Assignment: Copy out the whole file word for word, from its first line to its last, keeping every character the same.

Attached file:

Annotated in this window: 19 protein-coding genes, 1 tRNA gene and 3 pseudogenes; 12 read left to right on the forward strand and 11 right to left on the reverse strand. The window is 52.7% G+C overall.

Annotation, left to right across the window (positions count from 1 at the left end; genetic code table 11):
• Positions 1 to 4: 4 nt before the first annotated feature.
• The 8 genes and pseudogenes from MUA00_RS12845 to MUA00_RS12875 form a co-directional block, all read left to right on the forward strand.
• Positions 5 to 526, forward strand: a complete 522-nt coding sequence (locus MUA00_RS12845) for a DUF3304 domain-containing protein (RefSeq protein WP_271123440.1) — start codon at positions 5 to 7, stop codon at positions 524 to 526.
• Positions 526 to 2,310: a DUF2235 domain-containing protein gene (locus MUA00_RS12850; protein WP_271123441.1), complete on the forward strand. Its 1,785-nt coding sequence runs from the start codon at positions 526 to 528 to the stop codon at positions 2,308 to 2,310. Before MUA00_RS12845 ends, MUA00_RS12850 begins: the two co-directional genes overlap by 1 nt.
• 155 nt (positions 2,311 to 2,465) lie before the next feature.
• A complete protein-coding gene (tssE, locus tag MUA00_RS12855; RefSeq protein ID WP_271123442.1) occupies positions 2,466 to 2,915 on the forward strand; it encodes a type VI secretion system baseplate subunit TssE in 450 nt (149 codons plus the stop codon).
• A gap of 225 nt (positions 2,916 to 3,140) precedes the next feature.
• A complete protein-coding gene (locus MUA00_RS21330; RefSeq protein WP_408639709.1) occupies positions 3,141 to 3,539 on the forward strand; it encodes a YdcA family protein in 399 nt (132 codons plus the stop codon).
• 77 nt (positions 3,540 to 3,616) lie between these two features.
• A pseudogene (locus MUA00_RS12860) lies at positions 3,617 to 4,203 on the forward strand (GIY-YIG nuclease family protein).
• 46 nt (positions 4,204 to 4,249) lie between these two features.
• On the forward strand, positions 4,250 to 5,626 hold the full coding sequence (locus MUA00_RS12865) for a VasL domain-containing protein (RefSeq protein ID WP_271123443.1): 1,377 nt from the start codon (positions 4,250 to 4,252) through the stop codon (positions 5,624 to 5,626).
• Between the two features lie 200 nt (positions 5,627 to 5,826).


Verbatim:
Annotated in this window: 19 protein-coding genes, 1 tRNA gene and 3 pseudogenes; 12 read left to right on the forward strand and 11 right to left on the reverse strand. The window is 52.7% G+C overall.

Annotation, left to right across the window (positions count from 1 at the left end; genetic code table 11):
• Positions 1 to 4: 4 nt before the first annotated feature.
• The 8 genes and pseudogenes from MUA00_RS12845 to MUA00_RS12875 form a co-directional block, all read left to right on the forward strand.
• Positions 5 to 526, forward strand: a complete 522-nt coding sequence (locus MUA00_RS12845) for a DUF3304 domain-containing protein (RefSeq protein WP_271123440.1) — start codon at positions 5 to 7, stop codon at positions 524 to 526.
• Positions 526 to 2,310: a DUF2235 domain-containing protein gene (locus MUA00_RS12850; protein WP_271123441.1), complete on the forward strand. Its 1,785-nt coding sequence runs from the start codon at positions 526 to 528 to the stop codon at positions 2,308 to 2,310. Before MUA00_RS12845 ends, MUA00_RS12850 begins: the two co-directional genes overlap by 1 nt.
• 155 nt (positions 2,311 to 2,465) lie before the next feature.
• A complete protein-coding gene (tssE, locus tag MUA00_RS12855; RefSeq protein ID WP_271123442.1) occupies positions 2,466 to 2,915 on the forward strand; it encodes a type VI secretion system baseplate subunit TssE in 450 nt (149 codons plus the stop codon).
• A gap of 225 nt (positions 2,916 to 3,140) precedes the next feature.
• A complete protein-coding gene (locus MUA00_RS21330; RefSeq protein WP_408639709.1) occupies positions 3,141 to 3,539 on the forward strand; it encodes a YdcA family protein in 399 nt (132 codons plus the stop codon).
• 77 nt (positions 3,540 to 3,616) lie between these two features.
• A pseudogene (locus MUA00_RS12860) lies at positions 3,617 to 4,203 on the forward strand (GIY-YIG nuclease family protein).
• 46 nt (positions 4,204 to 4,249) lie between these two features.
• On the forward strand, positions 4,250 to 5,626 hold the full coding sequence (locus MUA00_RS12865) for a VasL domain-containing protein (RefSeq protein ID WP_271123443.1): 1,377 nt from the start codon (positions 4,250 to 4,252) through the stop codon (positions 5,624 to 5,626).
• Between the two features lie 200 nt (positions 5,627 to 5,826).